Bacteria of Morphology

Bacteria of Morphology


                  Bacteria display a wide diversity of shapes and sizes, called morphologies. Bacterial cells are about ten times smaller than eukaryotic cells and are typically 0.5-5  micrometres in length. However a few species, for example Thiomargarita namibiensis and Epulopiscium fishelsoni, are up to half a millimetre long and visible to the unaided eye. Among the smallest bacteria are members of the genus Mycoplasma which measure only 0.3 micrometres, as small as the largest viruses.

                 Most bacterial species are either spherical, called coccus (pl. cocci, from Greek kókkos, grain, seed) or rod-shaped, called bacillus (pl. bacilli, from Latin baculus, stick). Some rod-shaped bacteria, called vibrio, are slightly curved or comma-shaped, while others, called spirilla, form twisted spirals. This wide variety of shapes are determined by the bacterial cell wall and cytoskeleton. These different shapes are important as they can influence the ability of bacteria to acquire nutrients, attach to surfaces, swim through liquids or escape predation.

                    Many bacterial species exist simply as single cells, while others tend to associate in diploids (pairs), characteristic for example Neisseria, or chains, such as Streptococcus, while members of the genus Staphylococcus, form characteristic "bunch of grapes" clusters. Bacteria can also be elongated to form filaments, for example the Actinobacteria. Filamentous bacteria are often surrounded by a sheath which contains many individual cells, and certain species, such as the genus Nocardia, form complex, branched filaments, similar in appearance to fungal mycelia.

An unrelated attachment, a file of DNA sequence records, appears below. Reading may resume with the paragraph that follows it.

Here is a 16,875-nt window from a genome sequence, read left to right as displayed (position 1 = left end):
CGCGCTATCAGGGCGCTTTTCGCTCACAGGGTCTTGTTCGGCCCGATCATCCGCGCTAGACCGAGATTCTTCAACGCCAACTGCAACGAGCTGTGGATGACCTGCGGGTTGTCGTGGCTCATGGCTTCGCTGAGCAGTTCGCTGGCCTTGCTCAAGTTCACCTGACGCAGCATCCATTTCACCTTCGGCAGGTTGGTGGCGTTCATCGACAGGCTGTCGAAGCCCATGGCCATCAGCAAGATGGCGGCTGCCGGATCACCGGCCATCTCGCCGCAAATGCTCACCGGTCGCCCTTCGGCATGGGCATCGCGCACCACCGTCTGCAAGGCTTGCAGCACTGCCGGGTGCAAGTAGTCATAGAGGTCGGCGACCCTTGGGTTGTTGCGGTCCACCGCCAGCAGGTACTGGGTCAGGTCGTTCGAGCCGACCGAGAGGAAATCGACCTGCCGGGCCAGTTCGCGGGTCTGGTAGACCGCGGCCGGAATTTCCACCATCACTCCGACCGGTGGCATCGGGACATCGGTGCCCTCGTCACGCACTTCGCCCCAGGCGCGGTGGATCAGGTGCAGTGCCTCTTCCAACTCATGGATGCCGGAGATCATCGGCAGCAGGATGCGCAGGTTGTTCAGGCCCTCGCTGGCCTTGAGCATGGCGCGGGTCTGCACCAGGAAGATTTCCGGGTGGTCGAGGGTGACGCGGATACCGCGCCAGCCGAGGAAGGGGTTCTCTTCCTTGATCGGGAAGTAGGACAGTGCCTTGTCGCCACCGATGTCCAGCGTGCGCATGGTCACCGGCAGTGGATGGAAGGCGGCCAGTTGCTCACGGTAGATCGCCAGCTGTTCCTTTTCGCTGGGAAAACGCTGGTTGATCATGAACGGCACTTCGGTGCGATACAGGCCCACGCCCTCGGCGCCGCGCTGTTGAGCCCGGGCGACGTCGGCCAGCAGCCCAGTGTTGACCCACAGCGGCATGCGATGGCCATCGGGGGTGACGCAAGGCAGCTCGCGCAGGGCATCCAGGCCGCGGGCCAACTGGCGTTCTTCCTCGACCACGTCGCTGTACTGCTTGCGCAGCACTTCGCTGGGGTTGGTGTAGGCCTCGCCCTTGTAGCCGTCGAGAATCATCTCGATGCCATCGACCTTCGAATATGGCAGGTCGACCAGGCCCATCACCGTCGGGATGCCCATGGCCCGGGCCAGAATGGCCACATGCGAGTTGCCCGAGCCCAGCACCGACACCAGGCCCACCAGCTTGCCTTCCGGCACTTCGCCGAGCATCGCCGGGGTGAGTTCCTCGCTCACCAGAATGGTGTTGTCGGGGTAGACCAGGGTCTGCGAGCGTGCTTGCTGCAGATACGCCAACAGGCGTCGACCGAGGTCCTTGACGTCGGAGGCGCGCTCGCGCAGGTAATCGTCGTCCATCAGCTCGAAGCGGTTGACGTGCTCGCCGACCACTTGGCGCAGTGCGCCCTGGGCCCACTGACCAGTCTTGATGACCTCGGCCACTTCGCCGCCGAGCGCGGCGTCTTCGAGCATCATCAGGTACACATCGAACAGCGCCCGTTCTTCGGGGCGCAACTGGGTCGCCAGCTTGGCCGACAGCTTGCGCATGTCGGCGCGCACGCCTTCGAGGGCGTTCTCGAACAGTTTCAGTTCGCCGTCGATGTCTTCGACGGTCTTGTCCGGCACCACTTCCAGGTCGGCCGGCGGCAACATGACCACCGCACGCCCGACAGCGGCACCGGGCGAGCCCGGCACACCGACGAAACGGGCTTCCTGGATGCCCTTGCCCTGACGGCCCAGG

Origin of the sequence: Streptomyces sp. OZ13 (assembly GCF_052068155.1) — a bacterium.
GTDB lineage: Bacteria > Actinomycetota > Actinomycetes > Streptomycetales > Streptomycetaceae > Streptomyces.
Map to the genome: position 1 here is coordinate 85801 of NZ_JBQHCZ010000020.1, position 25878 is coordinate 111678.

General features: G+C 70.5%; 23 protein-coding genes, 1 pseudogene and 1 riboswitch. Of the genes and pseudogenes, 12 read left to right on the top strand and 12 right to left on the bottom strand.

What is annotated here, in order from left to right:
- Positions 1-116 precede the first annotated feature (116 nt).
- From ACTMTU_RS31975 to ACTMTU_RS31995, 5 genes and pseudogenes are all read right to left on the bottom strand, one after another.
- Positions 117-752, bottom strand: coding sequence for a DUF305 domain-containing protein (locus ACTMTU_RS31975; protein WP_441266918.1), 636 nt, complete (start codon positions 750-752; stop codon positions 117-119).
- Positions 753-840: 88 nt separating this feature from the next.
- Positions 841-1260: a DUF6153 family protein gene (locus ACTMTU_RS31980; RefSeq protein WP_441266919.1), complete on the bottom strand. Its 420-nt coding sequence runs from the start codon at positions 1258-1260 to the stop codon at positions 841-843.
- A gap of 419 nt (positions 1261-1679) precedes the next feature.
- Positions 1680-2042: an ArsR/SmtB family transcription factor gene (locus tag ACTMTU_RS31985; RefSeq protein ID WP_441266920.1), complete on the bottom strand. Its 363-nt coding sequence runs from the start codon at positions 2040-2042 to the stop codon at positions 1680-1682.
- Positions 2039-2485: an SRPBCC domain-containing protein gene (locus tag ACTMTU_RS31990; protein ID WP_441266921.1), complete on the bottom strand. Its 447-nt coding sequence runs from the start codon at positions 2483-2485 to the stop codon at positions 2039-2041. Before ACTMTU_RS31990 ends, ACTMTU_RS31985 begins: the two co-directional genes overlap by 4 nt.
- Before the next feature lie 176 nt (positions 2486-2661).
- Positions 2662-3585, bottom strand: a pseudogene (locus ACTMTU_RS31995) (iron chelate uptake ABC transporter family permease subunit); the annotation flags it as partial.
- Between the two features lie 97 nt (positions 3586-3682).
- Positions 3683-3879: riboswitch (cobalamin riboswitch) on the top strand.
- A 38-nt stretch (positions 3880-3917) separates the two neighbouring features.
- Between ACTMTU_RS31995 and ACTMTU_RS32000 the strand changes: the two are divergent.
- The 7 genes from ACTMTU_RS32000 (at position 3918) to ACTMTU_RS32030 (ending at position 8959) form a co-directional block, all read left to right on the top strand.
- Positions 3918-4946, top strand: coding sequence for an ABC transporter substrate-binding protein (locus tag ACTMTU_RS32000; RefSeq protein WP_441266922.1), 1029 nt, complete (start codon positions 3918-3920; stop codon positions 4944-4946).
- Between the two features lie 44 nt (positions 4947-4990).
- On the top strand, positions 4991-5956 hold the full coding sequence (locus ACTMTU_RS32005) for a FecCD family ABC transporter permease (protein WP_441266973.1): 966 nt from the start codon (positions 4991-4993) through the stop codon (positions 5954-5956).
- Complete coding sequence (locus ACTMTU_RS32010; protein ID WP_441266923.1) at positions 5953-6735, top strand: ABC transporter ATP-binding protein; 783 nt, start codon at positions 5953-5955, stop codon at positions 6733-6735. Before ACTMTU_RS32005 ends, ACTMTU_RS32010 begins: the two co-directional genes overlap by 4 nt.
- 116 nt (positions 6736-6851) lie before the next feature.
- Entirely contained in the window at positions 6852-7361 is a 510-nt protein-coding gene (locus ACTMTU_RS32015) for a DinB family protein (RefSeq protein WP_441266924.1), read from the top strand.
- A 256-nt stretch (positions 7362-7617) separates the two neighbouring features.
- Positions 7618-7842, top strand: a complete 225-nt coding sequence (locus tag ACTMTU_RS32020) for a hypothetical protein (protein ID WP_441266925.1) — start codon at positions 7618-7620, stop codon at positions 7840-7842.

Bacterial species differ in the number and arrangement of flagella on their surface; some have a single flagellum ( monotrichous), a flagellum at each end ( amphitrichous), clusters of flagella at the poles of the cell ( lophotrichous), while others have flagella distributed over the entire surface of the cell ( peritrichous). The bacterial flagella is the best-understood motility structure in any organism and is made of about 20 proteins, with approximately another 30 proteins required for its regulation and assembly. The flagellum is a rotating structure driven by a motor at the base that uses the proton-motive force for power. This motor drives the motion of the filament, which acts as a propeller. Many bacteria (such as E. coli) have two distinct modes of movement: forward movement (swimming) and tumbling. The tumbling allows them to reorient and makes their movement a three-dimensional random walk. (See external links below for link to videos.)




Kumkum / safron - Crocus sativus

 Medicinal Plant / herbs

Crocuses belong to the family Iridaceae. The saffron crocus is classified as Crocus sativus, It is a shrub. Leaves are seen towards the base of the stem and are compactly arranged.Read More about safron.....